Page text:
The Competitive Enterprise Institute released an analysis early Tuesday that said federal regulations cost Americans almost $2 trillion in 2014, an amount that was roughly the size of economies in Russia and India.
CEI estimated that if U.S. regulations were a country, they would have been the 10th-largest country in the world that year. The economies of Russia and India were about $2 trillion in 2014.
The Competitive Enterprise Institute says 2014 was a banner year for federal regulation — their cost exceeded the entire economy of all but the nine largest countries in 2014. (Image: U.S. Federal Register)
"Based on the best available federal government data, past reports and contemporary studies, this report highlights estimated regulatory compliance and economic costs of $1.88 trillion annually," the report said. That amounts to an average of nearly $15,000 per U.S. household.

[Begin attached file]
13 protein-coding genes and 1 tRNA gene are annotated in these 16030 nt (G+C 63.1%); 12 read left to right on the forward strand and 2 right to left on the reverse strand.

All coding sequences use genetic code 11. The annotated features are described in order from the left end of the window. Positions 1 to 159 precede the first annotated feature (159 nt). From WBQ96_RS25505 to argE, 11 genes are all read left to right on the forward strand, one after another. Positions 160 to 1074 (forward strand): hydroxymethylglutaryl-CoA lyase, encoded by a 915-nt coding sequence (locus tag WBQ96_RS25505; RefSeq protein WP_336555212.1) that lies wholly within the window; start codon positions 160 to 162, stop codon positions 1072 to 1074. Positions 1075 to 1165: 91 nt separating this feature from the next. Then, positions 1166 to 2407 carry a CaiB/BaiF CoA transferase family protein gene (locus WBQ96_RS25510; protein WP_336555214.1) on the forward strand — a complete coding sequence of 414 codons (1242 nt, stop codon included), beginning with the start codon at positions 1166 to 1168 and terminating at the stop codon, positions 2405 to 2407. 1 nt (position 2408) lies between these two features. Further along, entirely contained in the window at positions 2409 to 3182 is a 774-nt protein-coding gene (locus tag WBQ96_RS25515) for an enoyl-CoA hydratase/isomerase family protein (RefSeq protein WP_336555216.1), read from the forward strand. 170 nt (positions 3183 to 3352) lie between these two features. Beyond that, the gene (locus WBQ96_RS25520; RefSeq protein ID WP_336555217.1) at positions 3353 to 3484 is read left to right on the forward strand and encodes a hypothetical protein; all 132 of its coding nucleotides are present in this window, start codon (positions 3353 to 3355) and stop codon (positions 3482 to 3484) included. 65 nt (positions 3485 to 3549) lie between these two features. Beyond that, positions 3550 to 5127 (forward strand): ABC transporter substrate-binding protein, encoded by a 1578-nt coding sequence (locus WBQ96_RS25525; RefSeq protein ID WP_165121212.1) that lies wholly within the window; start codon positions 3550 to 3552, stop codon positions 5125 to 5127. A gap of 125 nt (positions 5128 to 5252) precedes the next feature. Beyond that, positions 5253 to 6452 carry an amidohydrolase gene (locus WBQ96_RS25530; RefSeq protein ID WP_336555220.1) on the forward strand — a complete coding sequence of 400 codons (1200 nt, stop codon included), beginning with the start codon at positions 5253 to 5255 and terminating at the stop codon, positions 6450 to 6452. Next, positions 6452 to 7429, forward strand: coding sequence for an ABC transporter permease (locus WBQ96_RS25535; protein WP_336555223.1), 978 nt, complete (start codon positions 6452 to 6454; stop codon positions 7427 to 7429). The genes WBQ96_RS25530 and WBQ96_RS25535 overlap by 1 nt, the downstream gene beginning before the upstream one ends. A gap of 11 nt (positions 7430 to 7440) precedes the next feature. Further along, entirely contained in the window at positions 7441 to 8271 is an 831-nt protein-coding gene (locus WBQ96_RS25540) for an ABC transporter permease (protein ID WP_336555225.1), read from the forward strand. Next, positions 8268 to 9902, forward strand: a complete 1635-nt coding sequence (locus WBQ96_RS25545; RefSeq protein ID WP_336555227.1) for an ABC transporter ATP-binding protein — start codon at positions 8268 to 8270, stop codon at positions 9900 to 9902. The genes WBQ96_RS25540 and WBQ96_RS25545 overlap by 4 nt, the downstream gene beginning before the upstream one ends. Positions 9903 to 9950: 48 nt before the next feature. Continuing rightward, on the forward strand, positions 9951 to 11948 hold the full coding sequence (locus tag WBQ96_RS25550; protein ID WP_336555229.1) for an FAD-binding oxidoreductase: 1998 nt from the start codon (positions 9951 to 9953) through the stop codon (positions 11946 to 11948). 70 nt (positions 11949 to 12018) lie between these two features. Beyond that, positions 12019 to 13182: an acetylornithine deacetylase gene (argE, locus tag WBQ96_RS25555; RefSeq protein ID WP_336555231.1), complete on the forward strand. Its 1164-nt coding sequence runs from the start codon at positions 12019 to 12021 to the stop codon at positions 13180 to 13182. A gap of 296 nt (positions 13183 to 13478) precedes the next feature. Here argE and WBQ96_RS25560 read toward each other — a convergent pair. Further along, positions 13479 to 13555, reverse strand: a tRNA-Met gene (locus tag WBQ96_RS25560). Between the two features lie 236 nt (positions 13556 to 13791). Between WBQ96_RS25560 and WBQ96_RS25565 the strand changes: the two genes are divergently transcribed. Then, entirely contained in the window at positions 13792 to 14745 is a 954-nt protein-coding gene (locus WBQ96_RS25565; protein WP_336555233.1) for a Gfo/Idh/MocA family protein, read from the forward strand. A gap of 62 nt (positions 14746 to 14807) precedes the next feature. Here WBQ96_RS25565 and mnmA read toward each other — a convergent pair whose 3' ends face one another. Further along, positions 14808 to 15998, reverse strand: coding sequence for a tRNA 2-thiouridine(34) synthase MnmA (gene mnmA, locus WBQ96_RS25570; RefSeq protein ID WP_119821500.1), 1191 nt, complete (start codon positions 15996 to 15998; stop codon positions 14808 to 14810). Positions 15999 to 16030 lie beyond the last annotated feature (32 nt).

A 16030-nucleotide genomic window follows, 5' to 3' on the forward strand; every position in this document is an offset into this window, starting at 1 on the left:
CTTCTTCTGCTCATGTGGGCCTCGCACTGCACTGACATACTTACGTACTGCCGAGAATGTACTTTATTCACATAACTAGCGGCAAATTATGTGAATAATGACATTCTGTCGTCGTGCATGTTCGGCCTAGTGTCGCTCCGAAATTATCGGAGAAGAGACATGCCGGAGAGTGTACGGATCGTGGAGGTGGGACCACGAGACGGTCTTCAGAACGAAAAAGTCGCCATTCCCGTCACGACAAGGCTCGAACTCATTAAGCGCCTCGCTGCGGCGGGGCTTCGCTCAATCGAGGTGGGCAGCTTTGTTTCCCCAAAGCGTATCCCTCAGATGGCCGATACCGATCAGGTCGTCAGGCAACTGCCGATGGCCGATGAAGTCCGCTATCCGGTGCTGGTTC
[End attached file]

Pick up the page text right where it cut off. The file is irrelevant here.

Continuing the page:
The CEI also noted that federal agencies issued 16 regulations for every law that was passed in 2014.
Most of the regulations were economic rules, although environmental-related rules came in a close second. Tax compliance and health rules were the third and fourth largest source of federal regulations.
The report was put together by CEI Vice President Clyde Crews Jr., who also counted the number of pages in the Federal Register, where federal rules are presented in their draft and final forms. Crews said the Federal Register had 77,687 pages in 2014, which is the sixth-highest page count in history.
"Among the six all-time-high Federal Register total page counts, five occurred under President Obama," the CEI said.
— This story was updated to clarify that by some estimates, the economies of India and Russia were about $2 trillion and $1.9 trillion in 2014, respectively. The CEI's estimate, however, holds that Russia's economy was slightly ahead of India's.